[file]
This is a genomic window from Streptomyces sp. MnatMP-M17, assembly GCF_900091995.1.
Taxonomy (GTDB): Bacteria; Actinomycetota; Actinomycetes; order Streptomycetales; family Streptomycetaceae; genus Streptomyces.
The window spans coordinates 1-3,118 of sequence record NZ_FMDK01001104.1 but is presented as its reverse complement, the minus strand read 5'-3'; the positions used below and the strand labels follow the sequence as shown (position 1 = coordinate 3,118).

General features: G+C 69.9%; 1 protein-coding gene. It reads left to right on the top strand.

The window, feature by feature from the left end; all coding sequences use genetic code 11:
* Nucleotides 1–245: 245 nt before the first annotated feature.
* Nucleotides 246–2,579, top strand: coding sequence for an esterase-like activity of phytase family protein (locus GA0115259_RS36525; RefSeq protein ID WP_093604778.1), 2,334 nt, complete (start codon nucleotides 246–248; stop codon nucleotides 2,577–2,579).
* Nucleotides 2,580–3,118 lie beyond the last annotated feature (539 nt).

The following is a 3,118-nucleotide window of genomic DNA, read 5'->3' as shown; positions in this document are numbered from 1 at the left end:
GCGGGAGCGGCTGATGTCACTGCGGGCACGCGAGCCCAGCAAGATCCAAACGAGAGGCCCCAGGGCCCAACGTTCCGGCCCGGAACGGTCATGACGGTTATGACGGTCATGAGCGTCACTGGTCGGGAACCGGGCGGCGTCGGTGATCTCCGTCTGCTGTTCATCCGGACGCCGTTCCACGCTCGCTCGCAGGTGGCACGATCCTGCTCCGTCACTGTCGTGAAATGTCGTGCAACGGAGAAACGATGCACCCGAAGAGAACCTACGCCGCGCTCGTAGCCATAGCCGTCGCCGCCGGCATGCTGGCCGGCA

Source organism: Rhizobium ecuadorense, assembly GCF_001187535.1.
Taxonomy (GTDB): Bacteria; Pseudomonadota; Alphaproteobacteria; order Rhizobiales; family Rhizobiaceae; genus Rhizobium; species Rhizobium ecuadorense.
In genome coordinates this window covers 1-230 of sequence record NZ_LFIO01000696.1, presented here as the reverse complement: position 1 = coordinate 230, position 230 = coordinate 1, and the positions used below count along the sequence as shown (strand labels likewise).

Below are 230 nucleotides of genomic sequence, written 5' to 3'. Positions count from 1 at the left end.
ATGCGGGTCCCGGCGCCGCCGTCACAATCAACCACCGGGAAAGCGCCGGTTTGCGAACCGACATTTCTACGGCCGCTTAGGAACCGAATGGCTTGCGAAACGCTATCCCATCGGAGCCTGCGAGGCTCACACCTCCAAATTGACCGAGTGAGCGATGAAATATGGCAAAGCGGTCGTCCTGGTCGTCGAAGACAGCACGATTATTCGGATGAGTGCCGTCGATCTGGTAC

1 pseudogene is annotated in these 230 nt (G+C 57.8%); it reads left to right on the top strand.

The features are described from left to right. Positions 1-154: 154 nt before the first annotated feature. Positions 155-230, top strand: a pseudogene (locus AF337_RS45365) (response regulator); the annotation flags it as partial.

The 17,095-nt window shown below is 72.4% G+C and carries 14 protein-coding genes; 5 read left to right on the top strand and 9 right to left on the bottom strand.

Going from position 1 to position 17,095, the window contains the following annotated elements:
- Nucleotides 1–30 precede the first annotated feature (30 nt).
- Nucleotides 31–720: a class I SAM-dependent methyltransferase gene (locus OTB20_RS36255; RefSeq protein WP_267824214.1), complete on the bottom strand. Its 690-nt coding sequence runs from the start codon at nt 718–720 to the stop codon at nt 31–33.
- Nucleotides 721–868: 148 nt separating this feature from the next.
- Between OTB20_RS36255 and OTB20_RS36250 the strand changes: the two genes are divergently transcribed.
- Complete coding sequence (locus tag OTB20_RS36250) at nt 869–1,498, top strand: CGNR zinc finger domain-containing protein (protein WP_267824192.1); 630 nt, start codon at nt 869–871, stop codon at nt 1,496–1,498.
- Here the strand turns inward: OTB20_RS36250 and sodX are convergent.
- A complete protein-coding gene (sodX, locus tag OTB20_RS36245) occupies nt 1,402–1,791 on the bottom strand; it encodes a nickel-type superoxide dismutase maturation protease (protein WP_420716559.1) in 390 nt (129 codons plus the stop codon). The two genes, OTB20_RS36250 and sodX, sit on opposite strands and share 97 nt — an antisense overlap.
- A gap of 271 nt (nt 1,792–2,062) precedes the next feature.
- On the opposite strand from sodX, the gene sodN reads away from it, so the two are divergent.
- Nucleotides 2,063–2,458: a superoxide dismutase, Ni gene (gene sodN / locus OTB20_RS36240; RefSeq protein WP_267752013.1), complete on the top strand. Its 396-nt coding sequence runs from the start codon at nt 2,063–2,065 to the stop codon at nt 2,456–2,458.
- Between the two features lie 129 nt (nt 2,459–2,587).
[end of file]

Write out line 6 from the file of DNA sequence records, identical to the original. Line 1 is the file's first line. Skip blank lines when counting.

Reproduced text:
* Nucleotides 1–245: 245 nt before the first annotated feature.